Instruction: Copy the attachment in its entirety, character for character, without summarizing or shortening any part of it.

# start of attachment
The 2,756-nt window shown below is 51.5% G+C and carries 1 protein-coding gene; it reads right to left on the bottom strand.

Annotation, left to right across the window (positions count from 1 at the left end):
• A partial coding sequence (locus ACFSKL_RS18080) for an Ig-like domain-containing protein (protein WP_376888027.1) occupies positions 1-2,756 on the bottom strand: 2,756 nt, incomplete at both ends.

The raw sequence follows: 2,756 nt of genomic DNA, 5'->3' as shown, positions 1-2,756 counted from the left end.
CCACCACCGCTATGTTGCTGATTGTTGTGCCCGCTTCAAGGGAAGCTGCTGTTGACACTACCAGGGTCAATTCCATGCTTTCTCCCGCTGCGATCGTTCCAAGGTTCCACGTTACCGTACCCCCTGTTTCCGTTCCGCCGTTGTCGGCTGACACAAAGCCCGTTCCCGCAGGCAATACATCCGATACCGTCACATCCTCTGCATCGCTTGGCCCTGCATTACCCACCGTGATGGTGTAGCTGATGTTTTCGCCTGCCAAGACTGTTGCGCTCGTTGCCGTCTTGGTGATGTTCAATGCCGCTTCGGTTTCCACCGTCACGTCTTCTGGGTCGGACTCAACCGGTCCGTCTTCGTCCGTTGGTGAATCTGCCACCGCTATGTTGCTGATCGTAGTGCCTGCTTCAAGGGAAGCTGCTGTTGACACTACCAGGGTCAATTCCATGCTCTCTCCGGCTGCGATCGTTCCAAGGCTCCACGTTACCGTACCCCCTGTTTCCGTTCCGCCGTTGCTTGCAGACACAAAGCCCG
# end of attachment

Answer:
The 2,756-nt window shown below is 51.5% G+C and carries 1 protein-coding gene; it reads right to left on the bottom strand.

Annotation, left to right across the window (positions count from 1 at the left end):
• A partial coding sequence (locus ACFSKL_RS18080) for an Ig-like domain-containing protein (protein WP_376888027.1) occupies positions 1-2,756 on the bottom strand: 2,756 nt, incomplete at both ends.

The raw sequence follows: 2,756 nt of genomic DNA, 5'->3' as shown, positions 1-2,756 counted from the left end.
CCACCACCGCTATGTTGCTGATTGTTGTGCCCGCTTCAAGGGAAGCTGCTGTTGACACTACCAGGGTCAATTCCATGCTTTCTCCCGCTGCGATCGTTCCAAGGTTCCACGTTACCGTACCCCCTGTTTCCGTTCCGCCGTTGTCGGCTGACACAAAGCCCGTTCCCGCAGGCAATACATCCGATACCGTCACATCCTCTGCATCGCTTGGCCCTGCATTACCCACCGTGATGGTGTAGCTGATGTTTTCGCCTGCCAAGACTGTTGCGCTCGTTGCCGTCTTGGTGATGTTCAATGCCGCTTCGGTTTCCACCGTCACGTCTTCTGGGTCGGACTCAACCGGTCCGTCTTCGTCCGTTGGTGAATCTGCCACCGCTATGTTGCTGATCGTAGTGCCTGCTTCAAGGGAAGCTGCTGTTGACACTACCAGGGTCAATTCCATGCTCTCTCCGGCTGCGATCGTTCCAAGGCTCCACGTTACCGTACCCCCTGTTTCCGTTCCGCCGTTGCTTGCAGACACAAAGCCCG